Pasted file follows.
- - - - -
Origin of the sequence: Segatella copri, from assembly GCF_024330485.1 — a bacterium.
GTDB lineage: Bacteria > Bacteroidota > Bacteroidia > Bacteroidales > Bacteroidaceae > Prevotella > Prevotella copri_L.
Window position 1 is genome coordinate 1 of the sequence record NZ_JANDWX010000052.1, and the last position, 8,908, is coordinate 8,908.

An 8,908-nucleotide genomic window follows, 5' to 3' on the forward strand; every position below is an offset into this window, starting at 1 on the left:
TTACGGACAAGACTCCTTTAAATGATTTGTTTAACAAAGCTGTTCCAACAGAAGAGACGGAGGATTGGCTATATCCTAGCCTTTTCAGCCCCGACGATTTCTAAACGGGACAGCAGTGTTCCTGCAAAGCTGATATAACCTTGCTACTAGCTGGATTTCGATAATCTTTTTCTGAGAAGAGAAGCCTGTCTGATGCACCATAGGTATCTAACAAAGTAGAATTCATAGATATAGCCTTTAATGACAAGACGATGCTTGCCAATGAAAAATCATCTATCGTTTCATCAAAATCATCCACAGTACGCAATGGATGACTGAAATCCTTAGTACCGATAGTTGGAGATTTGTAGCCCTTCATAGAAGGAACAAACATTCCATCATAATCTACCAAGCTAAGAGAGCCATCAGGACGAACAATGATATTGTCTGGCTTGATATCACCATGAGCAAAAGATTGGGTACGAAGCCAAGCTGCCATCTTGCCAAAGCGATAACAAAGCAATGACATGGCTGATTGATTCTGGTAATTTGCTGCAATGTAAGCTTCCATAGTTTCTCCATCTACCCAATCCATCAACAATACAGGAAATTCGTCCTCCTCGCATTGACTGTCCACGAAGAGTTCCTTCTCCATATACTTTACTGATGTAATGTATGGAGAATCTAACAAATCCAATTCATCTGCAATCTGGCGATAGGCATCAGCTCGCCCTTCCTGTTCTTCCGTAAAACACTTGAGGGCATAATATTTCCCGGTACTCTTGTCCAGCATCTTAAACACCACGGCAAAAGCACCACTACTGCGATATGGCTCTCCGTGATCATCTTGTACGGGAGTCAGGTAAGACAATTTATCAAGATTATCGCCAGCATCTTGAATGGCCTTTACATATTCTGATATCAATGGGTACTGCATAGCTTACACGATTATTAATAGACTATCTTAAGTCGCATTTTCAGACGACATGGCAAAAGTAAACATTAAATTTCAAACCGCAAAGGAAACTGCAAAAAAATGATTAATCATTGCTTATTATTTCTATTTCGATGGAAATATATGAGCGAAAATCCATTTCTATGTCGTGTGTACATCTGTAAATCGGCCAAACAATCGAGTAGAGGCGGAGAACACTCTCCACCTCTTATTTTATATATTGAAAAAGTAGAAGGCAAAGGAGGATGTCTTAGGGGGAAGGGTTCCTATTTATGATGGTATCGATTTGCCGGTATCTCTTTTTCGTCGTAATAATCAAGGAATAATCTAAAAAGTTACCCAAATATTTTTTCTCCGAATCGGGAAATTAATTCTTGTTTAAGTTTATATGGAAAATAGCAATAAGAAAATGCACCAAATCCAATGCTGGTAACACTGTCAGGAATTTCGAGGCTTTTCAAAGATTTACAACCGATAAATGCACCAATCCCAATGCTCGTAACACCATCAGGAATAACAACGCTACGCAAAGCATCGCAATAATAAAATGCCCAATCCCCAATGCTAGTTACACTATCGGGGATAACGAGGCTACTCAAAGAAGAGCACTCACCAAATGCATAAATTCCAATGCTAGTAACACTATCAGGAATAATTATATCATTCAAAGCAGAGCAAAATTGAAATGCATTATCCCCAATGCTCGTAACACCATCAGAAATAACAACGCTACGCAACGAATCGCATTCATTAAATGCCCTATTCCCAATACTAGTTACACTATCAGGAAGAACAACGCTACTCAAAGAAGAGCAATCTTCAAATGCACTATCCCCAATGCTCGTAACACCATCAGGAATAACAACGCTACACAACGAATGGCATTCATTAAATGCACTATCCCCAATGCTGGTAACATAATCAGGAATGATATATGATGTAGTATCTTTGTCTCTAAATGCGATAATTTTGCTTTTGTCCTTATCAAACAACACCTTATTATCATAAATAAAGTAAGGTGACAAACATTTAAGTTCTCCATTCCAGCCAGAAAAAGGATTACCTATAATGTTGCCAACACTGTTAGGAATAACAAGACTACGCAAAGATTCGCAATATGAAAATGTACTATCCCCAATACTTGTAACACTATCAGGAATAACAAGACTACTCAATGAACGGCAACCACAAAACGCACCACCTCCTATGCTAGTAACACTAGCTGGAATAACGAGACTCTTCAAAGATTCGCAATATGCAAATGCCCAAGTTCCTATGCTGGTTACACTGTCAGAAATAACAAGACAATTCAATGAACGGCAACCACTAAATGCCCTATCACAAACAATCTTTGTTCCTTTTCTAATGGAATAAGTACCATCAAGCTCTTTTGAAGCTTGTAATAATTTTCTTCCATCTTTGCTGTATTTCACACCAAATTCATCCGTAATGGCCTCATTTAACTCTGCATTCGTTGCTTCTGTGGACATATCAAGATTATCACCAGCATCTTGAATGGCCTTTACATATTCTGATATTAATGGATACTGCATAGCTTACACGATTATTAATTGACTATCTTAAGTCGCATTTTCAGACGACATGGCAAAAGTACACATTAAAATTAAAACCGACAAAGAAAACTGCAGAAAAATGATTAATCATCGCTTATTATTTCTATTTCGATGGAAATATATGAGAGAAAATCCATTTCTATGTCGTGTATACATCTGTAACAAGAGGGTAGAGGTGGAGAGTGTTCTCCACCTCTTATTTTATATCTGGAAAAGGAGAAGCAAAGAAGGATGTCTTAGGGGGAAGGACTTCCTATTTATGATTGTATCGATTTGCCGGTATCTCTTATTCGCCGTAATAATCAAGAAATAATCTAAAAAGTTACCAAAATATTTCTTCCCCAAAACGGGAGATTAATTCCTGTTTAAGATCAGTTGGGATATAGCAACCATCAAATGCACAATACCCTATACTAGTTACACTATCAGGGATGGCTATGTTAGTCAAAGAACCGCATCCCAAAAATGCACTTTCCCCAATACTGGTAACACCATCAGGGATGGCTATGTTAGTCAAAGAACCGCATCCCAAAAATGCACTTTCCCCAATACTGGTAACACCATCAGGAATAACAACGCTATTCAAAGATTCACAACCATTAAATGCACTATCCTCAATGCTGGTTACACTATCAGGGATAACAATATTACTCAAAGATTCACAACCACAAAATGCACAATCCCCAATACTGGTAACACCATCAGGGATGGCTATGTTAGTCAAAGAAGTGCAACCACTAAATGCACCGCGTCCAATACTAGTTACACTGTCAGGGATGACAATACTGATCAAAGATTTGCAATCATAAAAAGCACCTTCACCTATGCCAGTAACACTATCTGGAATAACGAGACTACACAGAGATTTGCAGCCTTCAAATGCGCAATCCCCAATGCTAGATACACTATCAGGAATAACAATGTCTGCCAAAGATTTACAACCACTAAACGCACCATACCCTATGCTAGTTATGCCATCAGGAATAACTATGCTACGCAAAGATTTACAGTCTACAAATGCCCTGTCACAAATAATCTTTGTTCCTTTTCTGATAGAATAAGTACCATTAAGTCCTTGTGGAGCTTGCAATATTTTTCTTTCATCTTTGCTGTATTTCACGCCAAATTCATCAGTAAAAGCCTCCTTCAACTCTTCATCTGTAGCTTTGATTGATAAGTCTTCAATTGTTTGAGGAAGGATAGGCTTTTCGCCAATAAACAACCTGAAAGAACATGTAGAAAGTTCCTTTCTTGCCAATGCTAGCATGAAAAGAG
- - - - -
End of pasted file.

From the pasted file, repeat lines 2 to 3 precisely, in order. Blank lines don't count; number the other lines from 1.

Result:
GTDB lineage: Bacteria > Bacteroidota > Bacteroidia > Bacteroidales > Bacteroidaceae > Prevotella > Prevotella copri_L.
Window position 1 is genome coordinate 1 of the sequence record NZ_JANDWX010000052.1, and the last position, 8,908, is coordinate 8,908.